A Central Florida family is facing foreclosure after the house they thought would be their forever home, turned out to be a lemon.
A lawsuit claims it’s uninsurable, full of leaks, and has a rotting wood frame that wasn’t disclosed during the sale.
They’re suing the seller, the agent who worked with them, and the appraiser who looked over the property before the sale.
They cannot sell the house because they now owe more than what it will appraise for. The home was once an assisted living facility, based in Maitland.
Lori Cerceo worries that any day now, the locks will be changed on what she expected to be her forever home.
“We have the bank telling us that we’re in default,” Cerceo said. “We moved to an apartment, so we basically have an uninsurable home, and uninhabitable home, that is just sitting here.”
Inside, it’s musty and vacant, and the kitchen cabinets are ripped out. Photos show that the family hadn’t even fully unpacked when a leak prompted them to tear the place apart, revealing the house an appraisal told them was concrete block was actually a wood frame, which Cerceo says was rotting and making her children sick.
That’s the basis of a lawsuit, which states the home was ‘represented to be concrete block’ and accuses the seller of ‘concealing defects in the home’ including leaks, termite damage, an HVAC malfunction, leaks in the windows, and failed to provide the required disclosures prior to closing.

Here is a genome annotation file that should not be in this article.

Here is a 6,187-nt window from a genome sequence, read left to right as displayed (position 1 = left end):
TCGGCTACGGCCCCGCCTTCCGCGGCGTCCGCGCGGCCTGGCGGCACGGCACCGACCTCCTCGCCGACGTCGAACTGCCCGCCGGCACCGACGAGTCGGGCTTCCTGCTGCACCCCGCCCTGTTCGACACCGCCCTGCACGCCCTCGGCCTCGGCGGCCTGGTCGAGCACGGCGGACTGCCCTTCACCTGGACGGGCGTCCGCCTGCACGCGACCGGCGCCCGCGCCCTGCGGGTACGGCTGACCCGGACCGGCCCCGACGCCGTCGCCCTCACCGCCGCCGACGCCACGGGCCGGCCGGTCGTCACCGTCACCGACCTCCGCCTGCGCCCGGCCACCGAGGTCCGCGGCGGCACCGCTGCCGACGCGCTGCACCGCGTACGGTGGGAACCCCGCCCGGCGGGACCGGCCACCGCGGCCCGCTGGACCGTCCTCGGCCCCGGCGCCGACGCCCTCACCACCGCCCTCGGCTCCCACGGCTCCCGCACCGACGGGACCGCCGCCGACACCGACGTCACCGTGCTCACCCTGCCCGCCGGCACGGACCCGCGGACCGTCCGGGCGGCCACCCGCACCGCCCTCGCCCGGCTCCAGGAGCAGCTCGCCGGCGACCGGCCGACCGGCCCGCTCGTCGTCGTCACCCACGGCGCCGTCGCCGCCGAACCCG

“There’s a lot of red flags there,” real estate attorney Barry Miller said. “First of all, if the agent who is acting as a transactional agent, is supposed to have a duty to both sides. If he had knowledge of these conditions, he had a duty to disclose that to the buyer.”
Miller says this case is an example of the importance of getting an independent inspection and doing your own research.
The defendants have argued in court records that the transaction was an ‘as-is’ sale, stating that the family agreed to rely solely on the representations of the seller and an inspection, which did point out rot around all the windows and doors, but only on the exterior.
The defendants did not wish to provide a statement due to pending litigation. Miller says if you are buying a home, you should do your own research; check for permits or unpermitted work and any other public records related to the home.